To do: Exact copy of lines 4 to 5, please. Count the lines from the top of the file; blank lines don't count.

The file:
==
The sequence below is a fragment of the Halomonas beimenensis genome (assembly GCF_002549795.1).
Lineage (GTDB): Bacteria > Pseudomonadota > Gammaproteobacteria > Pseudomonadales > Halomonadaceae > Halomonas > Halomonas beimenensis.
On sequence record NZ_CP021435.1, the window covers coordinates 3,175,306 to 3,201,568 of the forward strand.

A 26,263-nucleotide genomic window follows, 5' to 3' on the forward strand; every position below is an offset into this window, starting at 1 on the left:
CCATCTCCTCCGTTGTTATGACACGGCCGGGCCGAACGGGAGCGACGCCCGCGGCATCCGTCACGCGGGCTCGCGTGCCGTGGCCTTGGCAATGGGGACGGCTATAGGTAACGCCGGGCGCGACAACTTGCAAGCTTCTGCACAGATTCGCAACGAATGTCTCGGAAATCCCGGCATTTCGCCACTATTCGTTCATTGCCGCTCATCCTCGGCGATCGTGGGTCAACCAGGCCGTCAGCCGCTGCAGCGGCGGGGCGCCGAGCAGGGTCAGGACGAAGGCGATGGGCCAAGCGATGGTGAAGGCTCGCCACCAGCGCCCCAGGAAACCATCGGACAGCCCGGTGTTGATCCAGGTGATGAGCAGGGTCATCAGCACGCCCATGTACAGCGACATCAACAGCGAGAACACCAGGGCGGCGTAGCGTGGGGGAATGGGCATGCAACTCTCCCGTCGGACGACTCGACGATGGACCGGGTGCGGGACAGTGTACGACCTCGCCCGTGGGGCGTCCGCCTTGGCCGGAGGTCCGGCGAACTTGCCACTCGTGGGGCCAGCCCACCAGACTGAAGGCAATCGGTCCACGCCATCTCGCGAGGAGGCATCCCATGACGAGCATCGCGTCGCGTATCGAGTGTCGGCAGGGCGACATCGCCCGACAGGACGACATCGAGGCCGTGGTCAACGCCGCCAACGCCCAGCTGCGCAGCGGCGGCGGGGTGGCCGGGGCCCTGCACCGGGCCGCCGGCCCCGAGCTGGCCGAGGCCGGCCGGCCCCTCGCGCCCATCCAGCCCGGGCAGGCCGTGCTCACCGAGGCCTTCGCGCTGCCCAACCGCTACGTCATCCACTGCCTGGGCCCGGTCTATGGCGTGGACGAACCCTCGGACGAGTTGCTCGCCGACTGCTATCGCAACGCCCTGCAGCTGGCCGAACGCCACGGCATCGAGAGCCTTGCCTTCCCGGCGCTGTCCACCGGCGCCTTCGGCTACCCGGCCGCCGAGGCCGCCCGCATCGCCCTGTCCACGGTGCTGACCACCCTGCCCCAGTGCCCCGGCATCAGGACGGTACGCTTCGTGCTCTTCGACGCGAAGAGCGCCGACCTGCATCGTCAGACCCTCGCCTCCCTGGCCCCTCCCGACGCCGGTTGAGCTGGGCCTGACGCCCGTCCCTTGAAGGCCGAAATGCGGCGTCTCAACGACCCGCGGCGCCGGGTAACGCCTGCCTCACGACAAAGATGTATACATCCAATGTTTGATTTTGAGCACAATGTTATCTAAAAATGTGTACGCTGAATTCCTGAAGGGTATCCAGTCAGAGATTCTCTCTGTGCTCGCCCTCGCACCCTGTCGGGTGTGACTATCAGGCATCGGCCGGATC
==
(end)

A 26,263-nucleotide genomic window follows, 5' to 3' on the forward strand; every position below is an offset into this window, starting at 1 on the left:
CCATCTCCTCCGTTGTTATGACACGGCCGGGCCGAACGGGAGCGACGCCCGCGGCATCCGTCACGCGGGCTCGCGTGCCGTGGCCTTGGCAATGGGGACGGCTATAGGTAACGCCGGGCGCGACAACTTGCAAGCTTCTGCACAGATTCGCAACGAATGTCTCGGAAATCCCGGCATTTCGCCACTATTCGTTCATTGCCGCTCATCCTCGGCGATCGTGGGTCAACCAGGCCGTCAGCCGCTGCAGCGGCGGGGCGCCGAGCAGGGTCAGGACGAAGGCGATGGGCCAAGCGATGGTGAAGGCTCGCCACCAGCGCCCCAGGAAACCATCGGACAGCCCGGTGTTGATCCAGGTGATGAGCAGGGTCATCAGCACGCCCATGTACAGCGACATCAACAGCGAGAACACCAGGGCGGCGTAGCGTGGGGGAATGGGCATGCAACTCTCCCGTCGGACGACTCGACGATGGACCGGGTGCGGGACAGTGTACGACCTCGCCCGTGGGGCGTCCGCCTTGGCCGGAGGTCCGGCGAACTTGCCACTCGTGGGGCCAGCCCACCAGACTGAAGGCAATCGGTCCACGCCATCTCGCGAGGAGGCATCCCATGACGAGCATCGCGTCGCGTATCGAGTGTCGGCAGGGCGACATCGCCCGACAGGACGACATCGAGGCCGTGGTCAACGCCGCCAACGCCCAGCTGCGCAGCGGCGGCGGGGTGGCCGGGGCCCTGCACCGGGCCGCCGGCCCCGAGCTGGCCGAGGCCGGCCGGCCCCTCGCGCCCATCCAGCCCGGGCAGGCCGTGCTCACCGAGGCCTTCGCGCTGCCCAACCGCTACGTCATCCACTGCCTGGGCCCGGTCTATGGCGTGGACGAACCCTCGGACGAGTTGCTCGCCGACTGCTATCGCAACGCCCTGCAGCTGGCCGAACGCCACGGCATCGAGAGCCTTGCCTTCCCGGCGCTGTCCACCGGCGCCTTCGGCTACCCGGCCGCCGAGGCCGCCCGCATCGCCCTGTCCACGGTGCTGACCACCCTGCCCCAGTGCCCCGGCATCAGGACGGTACGCTTCGTGCTCTTCGACGCGAAGAGCGCCGACCTGCATCGTCAGACCCTCGCCTCCCTGGCCCCTCCCGACGCCGGTTGAGCTGGGCCTGACGCCCGTCCCTTGAAGGCCGAAATGCGGCGTCTCAACGACCCGCGGCGCCGGGTAACGCCTGCCTCACGACAAAGATGTATACATCCAATGTTTGATTTTGAGCACAATGTTATCTAAAAATGTGTACGCTGAATTCCTGAAGGGTATCCAGTCAGAGATTCTCTCTGTGCTCGCCCTCGCACCCTGTCGGGTGTGACTATCAGGCATCGGCCGGATC